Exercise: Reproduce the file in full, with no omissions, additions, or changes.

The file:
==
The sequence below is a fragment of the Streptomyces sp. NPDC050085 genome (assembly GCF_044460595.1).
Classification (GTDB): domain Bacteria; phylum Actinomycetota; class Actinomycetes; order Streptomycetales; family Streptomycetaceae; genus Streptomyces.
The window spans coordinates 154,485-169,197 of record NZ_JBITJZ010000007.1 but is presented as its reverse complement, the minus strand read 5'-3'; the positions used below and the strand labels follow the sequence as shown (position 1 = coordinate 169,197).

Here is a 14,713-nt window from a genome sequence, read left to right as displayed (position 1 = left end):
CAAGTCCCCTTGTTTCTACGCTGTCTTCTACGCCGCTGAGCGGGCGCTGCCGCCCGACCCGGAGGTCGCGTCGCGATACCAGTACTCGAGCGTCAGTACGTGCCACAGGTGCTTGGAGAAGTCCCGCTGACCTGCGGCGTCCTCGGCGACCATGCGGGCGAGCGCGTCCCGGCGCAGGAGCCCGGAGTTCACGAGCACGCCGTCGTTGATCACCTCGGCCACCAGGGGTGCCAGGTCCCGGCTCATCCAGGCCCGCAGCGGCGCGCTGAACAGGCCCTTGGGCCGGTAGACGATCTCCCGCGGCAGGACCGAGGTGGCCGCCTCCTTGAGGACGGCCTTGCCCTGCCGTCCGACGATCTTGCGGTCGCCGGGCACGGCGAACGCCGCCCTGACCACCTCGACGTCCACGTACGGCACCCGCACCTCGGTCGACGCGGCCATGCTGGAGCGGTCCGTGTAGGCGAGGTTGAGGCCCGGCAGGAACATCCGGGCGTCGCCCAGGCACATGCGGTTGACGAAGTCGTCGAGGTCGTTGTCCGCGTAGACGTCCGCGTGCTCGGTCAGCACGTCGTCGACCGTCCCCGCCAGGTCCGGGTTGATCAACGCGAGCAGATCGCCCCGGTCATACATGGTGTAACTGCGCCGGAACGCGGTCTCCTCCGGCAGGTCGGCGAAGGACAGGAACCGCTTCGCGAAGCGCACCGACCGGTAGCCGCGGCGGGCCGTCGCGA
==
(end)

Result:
The sequence below is a fragment of the Streptomyces sp. NPDC050085 genome (assembly GCF_044460595.1).
Classification (GTDB): domain Bacteria; phylum Actinomycetota; class Actinomycetes; order Streptomycetales; family Streptomycetaceae; genus Streptomyces.
The window spans coordinates 154,485-169,197 of record NZ_JBITJZ010000007.1 but is presented as its reverse complement, the minus strand read 5'-3'; the positions used below and the strand labels follow the sequence as shown (position 1 = coordinate 169,197).

Here is a 14,713-nt window from a genome sequence, read left to right as displayed (position 1 = left end):
CAAGTCCCCTTGTTTCTACGCTGTCTTCTACGCCGCTGAGCGGGCGCTGCCGCCCGACCCGGAGGTCGCGTCGCGATACCAGTACTCGAGCGTCAGTACGTGCCACAGGTGCTTGGAGAAGTCCCGCTGACCTGCGGCGTCCTCGGCGACCATGCGGGCGAGCGCGTCCCGGCGCAGGAGCCCGGAGTTCACGAGCACGCCGTCGTTGATCACCTCGGCCACCAGGGGTGCCAGGTCCCGGCTCATCCAGGCCCGCAGCGGCGCGCTGAACAGGCCCTTGGGCCGGTAGACGATCTCCCGCGGCAGGACCGAGGTGGCCGCCTCCTTGAGGACGGCCTTGCCCTGCCGTCCGACGATCTTGCGGTCGCCGGGCACGGCGAACGCCGCCCTGACCACCTCGACGTCCACGTACGGCACCCGCACCTCGGTCGACGCGGCCATGCTGGAGCGGTCCGTGTAGGCGAGGTTGAGGCCCGGCAGGAACATCCGGGCGTCGCCCAGGCACATGCGGTTGACGAAGTCGTCGAGGTCGTTGTCCGCGTAGACGTCCGCGTGCTCGGTCAGCACGTCGTCGACCGTCCCCGCCAGGTCCGGGTTGATCAACGCGAGCAGATCGCCCCGGTCATACATGGTGTAACTGCGCCGGAACGCGGTCTCCTCCGGCAGGTCGGCGAAGGACAGGAACCGCTTCGCGAAGCGCACCGACCGGTAGCCGCGGCGGGCCGTCGCGA